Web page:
From “Grading Education: Getting Accountability Right” by Richard Rothstein, Rebecca Jacobsen, and Tamara Wilder, (Teachers College Press, 2008) pages 70-71
Impossible Goals for Schools
Inadequate schools are only one reason disadvantaged children perform poorly. They come to school under stress from high-crime neighborhoods and economically insecure households. Their low-cost day care tends to park them before televisions, rather than provide opportunities for developmentally appropriate play. They switch schools more often because of inadequate housing and rents rising faster than parents’ wages. They have greater health problems, some (like lead poisoning or iron-deficiency anemia) directly depressing cognitive ability, and some (like asthma and vision difficulties) causing more absenteeism or inattentiveness. Their household include fewer college-educated adults to provide more sophisticated intellectual environments, and their parents are less likely to expect academic success.* Nearly 15% of the black-white score gap can be traced to differences in housing mobility, and 25% to differences in child and maternal health.**
Yet contemporary test-based accountability policies that establish the goal of all students being proficient require that school improvement alone – higher expectations, better teachers, improved curriculum, and more testing – should raise all children to high levels of achievement, poised for college and professional success. Natural human variability would still distinguish children, but these distinctions would have nothing to do with family disadvantage. If true, there really would he no reason for progressive housing or health and economic policies. The nation’s social and economic problems would take care of themselves, by the next generation.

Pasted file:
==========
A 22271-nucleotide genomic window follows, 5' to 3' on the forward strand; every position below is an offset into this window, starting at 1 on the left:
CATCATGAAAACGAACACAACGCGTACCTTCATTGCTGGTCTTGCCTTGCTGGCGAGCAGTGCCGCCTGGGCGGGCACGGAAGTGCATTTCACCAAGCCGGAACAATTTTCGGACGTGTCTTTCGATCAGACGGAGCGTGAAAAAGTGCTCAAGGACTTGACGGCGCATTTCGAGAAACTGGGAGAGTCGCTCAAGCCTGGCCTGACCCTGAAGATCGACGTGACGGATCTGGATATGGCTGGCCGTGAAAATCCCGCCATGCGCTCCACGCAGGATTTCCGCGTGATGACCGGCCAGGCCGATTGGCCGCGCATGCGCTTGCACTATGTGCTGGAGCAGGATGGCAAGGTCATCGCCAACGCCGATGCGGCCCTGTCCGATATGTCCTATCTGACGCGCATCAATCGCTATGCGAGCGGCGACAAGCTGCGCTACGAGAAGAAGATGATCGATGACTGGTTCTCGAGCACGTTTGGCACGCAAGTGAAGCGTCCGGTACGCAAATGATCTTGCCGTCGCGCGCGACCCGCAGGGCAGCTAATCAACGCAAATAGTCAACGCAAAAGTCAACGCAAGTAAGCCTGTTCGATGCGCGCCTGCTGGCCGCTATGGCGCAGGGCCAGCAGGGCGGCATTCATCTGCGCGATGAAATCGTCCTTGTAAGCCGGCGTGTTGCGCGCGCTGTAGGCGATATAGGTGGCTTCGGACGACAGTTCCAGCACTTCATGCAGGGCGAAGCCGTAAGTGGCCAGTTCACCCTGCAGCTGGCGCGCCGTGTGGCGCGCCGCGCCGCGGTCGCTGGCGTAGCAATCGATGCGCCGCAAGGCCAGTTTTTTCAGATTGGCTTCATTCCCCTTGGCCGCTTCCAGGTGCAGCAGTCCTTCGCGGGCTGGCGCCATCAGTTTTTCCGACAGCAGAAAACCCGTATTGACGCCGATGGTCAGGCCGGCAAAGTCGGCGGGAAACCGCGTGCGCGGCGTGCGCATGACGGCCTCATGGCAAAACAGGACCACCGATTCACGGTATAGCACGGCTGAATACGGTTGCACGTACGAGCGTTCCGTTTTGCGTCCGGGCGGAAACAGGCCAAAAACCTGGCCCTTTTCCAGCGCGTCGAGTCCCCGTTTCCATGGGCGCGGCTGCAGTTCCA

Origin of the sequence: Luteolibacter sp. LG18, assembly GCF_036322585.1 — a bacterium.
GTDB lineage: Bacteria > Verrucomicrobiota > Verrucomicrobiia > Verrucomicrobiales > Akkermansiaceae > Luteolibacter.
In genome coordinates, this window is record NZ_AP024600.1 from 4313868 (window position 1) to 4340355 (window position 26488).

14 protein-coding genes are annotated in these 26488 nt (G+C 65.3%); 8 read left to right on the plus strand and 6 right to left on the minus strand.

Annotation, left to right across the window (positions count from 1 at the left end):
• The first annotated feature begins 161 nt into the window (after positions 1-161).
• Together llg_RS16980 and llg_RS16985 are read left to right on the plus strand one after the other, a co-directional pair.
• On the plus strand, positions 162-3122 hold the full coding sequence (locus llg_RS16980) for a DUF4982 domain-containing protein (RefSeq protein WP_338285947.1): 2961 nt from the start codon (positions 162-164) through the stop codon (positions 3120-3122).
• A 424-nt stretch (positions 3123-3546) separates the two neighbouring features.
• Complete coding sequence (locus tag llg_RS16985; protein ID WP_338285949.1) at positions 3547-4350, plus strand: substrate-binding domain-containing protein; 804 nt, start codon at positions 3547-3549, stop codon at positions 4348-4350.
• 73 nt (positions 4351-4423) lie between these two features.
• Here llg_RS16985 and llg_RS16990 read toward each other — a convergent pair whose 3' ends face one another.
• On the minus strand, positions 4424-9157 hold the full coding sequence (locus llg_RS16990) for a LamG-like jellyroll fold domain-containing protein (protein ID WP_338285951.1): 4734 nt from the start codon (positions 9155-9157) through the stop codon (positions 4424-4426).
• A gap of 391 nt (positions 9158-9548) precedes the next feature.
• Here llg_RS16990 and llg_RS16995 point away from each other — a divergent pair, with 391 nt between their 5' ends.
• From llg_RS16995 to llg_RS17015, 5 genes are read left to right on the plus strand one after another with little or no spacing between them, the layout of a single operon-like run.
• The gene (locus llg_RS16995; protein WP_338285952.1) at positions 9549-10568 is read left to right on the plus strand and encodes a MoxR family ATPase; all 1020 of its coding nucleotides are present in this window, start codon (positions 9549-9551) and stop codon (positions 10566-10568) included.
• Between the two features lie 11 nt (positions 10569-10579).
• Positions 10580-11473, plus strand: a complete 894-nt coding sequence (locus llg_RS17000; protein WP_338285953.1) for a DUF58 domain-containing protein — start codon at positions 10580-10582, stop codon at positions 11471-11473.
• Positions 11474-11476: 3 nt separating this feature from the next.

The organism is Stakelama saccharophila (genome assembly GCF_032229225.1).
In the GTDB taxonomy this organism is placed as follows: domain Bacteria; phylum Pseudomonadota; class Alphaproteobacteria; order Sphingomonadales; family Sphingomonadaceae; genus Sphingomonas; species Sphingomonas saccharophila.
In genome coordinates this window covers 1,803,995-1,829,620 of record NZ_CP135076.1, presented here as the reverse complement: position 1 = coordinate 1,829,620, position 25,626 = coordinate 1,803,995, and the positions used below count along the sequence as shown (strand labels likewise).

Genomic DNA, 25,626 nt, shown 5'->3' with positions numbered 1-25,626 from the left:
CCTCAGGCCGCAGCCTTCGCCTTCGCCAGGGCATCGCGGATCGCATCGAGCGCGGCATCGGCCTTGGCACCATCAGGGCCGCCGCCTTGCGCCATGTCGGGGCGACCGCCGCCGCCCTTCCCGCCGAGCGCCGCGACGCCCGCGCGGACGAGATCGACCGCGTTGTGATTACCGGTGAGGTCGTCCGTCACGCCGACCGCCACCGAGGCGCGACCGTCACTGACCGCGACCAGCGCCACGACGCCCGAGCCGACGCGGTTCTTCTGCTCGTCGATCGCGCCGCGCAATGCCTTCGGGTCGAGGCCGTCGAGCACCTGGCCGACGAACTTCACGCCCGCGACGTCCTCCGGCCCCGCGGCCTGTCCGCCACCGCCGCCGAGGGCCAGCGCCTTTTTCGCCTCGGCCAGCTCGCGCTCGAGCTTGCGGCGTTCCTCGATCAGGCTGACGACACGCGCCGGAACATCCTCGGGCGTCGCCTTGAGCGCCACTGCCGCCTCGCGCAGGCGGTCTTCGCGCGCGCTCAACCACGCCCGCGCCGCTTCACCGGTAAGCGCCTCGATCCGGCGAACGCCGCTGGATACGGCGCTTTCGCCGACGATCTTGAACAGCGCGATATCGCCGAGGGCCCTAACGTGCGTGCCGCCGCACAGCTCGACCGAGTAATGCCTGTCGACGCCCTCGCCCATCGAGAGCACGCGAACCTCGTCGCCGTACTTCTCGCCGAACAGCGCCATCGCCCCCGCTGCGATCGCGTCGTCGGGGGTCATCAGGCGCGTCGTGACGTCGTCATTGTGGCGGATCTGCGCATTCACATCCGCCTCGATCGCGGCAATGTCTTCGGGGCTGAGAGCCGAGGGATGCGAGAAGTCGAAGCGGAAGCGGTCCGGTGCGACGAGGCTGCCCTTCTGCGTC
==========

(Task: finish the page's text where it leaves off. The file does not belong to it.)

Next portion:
Teachers of children who come to school hungry, scared, abused, or ill consider this absurd. But increasingly, in our test-based accountability environment, pronouncements of politicians and some educational leaders intimidate teachers from acknowledging the obvious. Instead, teachers are expected to repeat the mantra “all children can learn,” a truth carrying the false implication that the level to which children learn has nothing to do with their starting points. Policy makers and school administrators warn teachers that any mention of children’s socioeconomic disadvantages only “makes excuses” for teachers’ own poor performance.
Of course, there are better and worse schools and better and worse teachers. And of course, some disadvantaged children excel more than others. But our federal and state test-based accountability policies, anchored to the demand for a single standard of proficiency for all students, regardless of background, have turned these obvious truths into the fantasy that teachers can wipe out socioeconomic differences among children simply by trying harder.
Denouncing schools as the chief cause of American inequality – in academic achievement, thus in the labor market, and thus in life generally – stimulates cynicism among teachers who are expected to act on a theory they know to be false. Many dedicated and talented teachers are abandoning education; they may have achieved exceptional results with disadvantaged children but, with state and federal proficiency bars set so impossibly high, even these teachers are labeled failures.
Continuation of the rhetoric of test-based accountability will also erode support for public education. Under pressure, educators now publicly vow they can eliminate achievement gaps, but they will inevitably fall short. When these educators then fail to fulfill the impossible expectations they themselves have endorsed, the reasonable conclusion can only be that they and their colleagues in public education are hopelessly incompetent.